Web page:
Women in Motion: Globalization, Migration, and Border-crossings in Asian American Literature
講題：Women in Motion: Globalization, Migration, and Border-crossings in Asian American Literature
Globalization is known to be propelled by transnational cultural flows such as capital, population, technology, media, ideas, etc., which transcend nation and create a borderless world without centers. Energized by global capitalism, this new practice enables a different form of power working alongside with the state power. Historically, the regulation of Asian American immigrants has been implemented through laws by ways of exclusion or enclosure. Each of the laws responded to specific economic and political conditions at the time, seeking to protect the rights of the white mainstream population, and the benefit of the nation as a whole. In the wake of the passing of 1963 immigrant laws, the state seemed to relent its tight control over the population of Asian immigrants. But the rise of globalization complicates the way in which Asian immigrants have since been governed.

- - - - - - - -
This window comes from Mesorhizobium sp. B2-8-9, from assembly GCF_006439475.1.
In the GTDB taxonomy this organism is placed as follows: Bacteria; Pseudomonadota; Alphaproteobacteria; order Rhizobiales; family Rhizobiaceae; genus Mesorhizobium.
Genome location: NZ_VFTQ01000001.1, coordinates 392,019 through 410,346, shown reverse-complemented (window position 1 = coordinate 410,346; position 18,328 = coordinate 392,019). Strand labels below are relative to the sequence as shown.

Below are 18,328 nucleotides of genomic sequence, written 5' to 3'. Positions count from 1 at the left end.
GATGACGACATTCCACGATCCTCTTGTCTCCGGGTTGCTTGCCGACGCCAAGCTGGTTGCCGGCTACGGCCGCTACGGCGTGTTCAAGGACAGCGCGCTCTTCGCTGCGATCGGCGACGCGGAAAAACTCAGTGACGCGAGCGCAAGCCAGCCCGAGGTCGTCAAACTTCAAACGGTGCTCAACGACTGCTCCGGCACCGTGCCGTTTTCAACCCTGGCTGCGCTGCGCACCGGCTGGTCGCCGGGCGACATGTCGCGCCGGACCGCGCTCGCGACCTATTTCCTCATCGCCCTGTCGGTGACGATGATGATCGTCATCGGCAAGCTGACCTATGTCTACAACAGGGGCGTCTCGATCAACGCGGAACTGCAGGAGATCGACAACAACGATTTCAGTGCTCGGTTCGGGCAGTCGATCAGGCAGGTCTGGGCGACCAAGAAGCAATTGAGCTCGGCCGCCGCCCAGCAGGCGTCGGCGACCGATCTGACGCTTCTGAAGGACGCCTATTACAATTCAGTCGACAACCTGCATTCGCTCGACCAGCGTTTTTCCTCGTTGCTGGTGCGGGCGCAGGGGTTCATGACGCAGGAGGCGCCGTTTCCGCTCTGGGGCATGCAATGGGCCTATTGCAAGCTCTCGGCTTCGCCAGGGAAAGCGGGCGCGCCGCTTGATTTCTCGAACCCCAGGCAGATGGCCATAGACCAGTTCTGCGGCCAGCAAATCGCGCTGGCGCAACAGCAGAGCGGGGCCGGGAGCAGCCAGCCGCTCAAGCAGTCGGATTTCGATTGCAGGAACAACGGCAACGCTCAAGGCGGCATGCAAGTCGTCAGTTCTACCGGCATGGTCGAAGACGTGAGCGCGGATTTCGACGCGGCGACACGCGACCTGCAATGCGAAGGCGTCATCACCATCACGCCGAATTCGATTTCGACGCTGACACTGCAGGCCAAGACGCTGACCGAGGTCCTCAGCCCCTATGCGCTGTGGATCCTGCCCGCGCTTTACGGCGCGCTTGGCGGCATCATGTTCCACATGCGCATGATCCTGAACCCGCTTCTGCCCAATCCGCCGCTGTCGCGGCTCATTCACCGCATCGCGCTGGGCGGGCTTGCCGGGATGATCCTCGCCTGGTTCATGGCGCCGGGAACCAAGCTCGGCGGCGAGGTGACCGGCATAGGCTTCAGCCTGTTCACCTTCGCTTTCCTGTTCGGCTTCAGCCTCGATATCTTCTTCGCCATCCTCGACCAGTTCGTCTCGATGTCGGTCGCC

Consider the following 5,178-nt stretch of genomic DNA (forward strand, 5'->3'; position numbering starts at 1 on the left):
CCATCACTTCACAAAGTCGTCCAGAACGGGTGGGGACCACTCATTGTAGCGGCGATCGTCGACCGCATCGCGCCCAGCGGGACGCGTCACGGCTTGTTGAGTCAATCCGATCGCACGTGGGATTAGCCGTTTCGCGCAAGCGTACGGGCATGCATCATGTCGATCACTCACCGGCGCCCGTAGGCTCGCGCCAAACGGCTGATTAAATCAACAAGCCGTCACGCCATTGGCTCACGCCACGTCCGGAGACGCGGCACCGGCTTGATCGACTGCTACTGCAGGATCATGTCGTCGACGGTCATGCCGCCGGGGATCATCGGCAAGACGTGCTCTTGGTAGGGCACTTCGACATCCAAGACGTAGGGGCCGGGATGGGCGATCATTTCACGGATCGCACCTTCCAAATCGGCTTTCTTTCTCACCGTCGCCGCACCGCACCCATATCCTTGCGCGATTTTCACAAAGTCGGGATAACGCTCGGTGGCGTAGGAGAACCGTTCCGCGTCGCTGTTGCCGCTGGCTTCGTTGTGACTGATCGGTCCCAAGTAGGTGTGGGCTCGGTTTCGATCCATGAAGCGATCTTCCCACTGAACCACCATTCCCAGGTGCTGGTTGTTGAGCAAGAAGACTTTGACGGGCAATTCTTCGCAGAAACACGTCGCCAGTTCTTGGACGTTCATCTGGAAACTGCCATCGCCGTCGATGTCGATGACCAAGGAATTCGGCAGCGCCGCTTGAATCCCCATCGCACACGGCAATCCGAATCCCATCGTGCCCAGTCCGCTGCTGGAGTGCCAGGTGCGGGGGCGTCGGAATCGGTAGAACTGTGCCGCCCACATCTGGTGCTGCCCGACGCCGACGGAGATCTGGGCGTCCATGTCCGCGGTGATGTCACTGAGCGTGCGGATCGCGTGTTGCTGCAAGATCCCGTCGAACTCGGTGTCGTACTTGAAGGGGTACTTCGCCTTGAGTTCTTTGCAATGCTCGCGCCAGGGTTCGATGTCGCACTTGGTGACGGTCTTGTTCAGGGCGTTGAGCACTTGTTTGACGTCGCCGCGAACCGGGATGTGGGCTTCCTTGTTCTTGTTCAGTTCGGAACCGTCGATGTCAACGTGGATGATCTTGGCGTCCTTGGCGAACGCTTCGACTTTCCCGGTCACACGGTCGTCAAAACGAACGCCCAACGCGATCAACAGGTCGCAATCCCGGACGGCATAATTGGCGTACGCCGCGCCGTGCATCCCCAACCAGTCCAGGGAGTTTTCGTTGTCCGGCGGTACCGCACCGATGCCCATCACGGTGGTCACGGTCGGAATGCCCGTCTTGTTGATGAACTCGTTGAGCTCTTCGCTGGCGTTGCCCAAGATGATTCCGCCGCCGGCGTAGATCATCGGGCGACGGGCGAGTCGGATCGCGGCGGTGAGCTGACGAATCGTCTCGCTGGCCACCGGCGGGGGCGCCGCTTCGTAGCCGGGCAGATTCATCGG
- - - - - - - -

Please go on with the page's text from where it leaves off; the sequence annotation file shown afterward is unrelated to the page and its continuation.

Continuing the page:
In this talk, I will examine the impact of globalization on America’s management of Asian immigrants through reading two Asian American writers’ novels—Karen Tei Yamashita’s Tropic of Orange, Jessica Hagedorn’s Dream Jungle. The former addresses the new borders created by the imminent power of biopolitics, rendering it difficult for the ethnic subjects to escape the control of racist ideology and deprivation enhanced by the logic of consumerism in globalization. The latter explores the problematics of a well-meaning project of critique of America’s domination in Asia and the lingering effect of American imperialism in the era of global capitalism. The two novels take two ethnic women as cases in point to investigate the significance of mobility and imagine practices of border-crossing that might challenge the exploitative nature of global capitalism and expose biopolitics’ continuing threats to ethnicity.